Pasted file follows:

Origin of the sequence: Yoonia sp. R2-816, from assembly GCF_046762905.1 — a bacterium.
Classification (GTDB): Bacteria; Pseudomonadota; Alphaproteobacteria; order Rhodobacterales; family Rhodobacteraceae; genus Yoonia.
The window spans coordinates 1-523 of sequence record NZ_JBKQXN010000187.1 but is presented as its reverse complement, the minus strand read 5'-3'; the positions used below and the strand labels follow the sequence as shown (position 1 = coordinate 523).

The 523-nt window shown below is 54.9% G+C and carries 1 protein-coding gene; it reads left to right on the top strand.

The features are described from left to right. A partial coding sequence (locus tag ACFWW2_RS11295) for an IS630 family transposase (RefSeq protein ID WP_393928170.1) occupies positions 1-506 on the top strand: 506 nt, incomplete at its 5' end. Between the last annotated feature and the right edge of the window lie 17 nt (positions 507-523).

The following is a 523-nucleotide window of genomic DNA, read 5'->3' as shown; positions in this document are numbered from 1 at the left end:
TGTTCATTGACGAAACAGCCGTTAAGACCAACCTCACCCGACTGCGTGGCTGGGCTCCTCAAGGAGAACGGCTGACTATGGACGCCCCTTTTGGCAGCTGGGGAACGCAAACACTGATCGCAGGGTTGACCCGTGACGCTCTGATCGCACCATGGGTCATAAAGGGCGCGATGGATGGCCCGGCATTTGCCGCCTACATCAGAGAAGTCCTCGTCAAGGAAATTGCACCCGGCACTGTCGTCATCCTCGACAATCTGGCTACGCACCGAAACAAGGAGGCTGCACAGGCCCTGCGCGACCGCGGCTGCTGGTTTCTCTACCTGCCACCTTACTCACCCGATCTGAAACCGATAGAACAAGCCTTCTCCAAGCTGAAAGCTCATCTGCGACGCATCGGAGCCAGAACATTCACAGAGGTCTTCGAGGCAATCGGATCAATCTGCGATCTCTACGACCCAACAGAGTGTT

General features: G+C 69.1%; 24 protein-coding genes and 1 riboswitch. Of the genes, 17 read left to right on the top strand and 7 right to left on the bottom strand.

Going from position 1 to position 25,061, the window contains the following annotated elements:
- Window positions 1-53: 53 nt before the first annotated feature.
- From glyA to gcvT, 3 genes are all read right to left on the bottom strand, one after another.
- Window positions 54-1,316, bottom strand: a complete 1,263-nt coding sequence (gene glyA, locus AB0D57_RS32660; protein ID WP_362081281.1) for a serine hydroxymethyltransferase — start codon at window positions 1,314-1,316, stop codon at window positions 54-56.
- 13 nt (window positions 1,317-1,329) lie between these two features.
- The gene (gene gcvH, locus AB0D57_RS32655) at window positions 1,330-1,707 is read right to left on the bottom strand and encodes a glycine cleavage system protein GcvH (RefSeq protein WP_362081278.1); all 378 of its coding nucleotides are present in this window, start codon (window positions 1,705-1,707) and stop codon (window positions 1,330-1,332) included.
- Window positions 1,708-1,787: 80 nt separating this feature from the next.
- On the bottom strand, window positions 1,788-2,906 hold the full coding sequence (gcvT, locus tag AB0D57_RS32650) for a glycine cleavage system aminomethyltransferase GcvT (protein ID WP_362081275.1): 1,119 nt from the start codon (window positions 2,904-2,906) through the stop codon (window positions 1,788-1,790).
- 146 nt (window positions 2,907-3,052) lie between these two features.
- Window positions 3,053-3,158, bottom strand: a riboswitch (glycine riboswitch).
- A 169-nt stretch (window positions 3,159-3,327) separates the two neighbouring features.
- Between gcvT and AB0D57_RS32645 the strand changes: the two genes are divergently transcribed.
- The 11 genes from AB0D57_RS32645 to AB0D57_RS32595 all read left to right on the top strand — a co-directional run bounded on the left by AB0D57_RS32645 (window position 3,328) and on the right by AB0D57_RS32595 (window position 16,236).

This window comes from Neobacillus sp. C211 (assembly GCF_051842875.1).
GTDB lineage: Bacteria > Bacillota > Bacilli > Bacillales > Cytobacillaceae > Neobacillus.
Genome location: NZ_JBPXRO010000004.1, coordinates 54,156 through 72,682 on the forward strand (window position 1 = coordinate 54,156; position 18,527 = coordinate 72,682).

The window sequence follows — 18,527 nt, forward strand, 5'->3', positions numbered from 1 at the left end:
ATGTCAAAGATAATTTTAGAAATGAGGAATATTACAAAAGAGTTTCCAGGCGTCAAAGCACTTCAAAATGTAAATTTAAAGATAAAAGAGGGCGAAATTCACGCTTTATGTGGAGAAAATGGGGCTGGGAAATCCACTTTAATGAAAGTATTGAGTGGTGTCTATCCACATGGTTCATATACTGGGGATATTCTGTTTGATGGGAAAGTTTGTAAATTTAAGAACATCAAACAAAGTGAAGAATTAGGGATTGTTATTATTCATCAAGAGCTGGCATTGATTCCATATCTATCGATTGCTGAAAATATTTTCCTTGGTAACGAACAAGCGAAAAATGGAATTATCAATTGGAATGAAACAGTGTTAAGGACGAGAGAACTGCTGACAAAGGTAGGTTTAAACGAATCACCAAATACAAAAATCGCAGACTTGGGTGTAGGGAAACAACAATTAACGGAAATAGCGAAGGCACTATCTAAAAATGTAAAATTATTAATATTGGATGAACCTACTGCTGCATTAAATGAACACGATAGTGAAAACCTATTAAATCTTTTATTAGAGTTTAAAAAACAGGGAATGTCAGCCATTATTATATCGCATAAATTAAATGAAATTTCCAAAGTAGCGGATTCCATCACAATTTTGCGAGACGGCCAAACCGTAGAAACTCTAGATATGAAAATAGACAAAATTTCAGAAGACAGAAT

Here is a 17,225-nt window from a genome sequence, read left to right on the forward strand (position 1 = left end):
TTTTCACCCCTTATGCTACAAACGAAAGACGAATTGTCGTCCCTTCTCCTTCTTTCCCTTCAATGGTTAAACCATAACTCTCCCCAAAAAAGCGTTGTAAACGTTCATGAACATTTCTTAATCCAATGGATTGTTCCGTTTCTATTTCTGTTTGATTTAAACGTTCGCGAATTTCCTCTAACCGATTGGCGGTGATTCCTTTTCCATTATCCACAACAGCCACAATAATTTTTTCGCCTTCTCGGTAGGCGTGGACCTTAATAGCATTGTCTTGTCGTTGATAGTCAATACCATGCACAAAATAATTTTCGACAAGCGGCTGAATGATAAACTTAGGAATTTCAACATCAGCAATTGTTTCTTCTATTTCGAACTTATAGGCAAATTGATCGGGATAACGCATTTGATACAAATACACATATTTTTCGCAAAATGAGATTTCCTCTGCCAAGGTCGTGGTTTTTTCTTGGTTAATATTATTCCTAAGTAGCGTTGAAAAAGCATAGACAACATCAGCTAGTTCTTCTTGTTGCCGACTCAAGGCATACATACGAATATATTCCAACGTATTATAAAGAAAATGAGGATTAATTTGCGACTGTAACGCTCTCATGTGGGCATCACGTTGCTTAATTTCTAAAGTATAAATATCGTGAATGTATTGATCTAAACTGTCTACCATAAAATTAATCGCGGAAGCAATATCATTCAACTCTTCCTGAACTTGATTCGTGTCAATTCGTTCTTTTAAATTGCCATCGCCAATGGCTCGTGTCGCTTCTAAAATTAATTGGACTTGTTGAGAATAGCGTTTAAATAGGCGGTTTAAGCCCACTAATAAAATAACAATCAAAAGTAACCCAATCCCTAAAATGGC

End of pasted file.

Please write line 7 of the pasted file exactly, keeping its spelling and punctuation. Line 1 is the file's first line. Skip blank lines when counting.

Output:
TGTTCATTGACGAAACAGCCGTTAAGACCAACCTCACCCGACTGCGTGGCTGGGCTCCTCAAGGAGAACGGCTGACTATGGACGCCCCTTTTGGCAGCTGGGGAACGCAAACACTGATCGCAGGGTTGACCCGTGACGCTCTGATCGCACCATGGGTCATAAAGGGCGCGATGGATGGCCCGGCATTTGCCGCCTACATCAGAGAAGTCCTCGTCAAGGAAATTGCACCCGGCACTGTCGTCATCCTCGACAATCTGGCTACGCACCGAAACAAGGAGGCTGCACAGGCCCTGCGCGACCGCGGCTGCTGGTTTCTCTACCTGCCACCTTACTCACCCGATCTGAAACCGATAGAACAAGCCTTCTCCAAGCTGAAAGCTCATCTGCGACGCATCGGAGCCAGAACATTCACAGAGGTCTTCGAGGCAATCGGATCAATCTGCGATCTCTACGACCCAACAGAGTGTT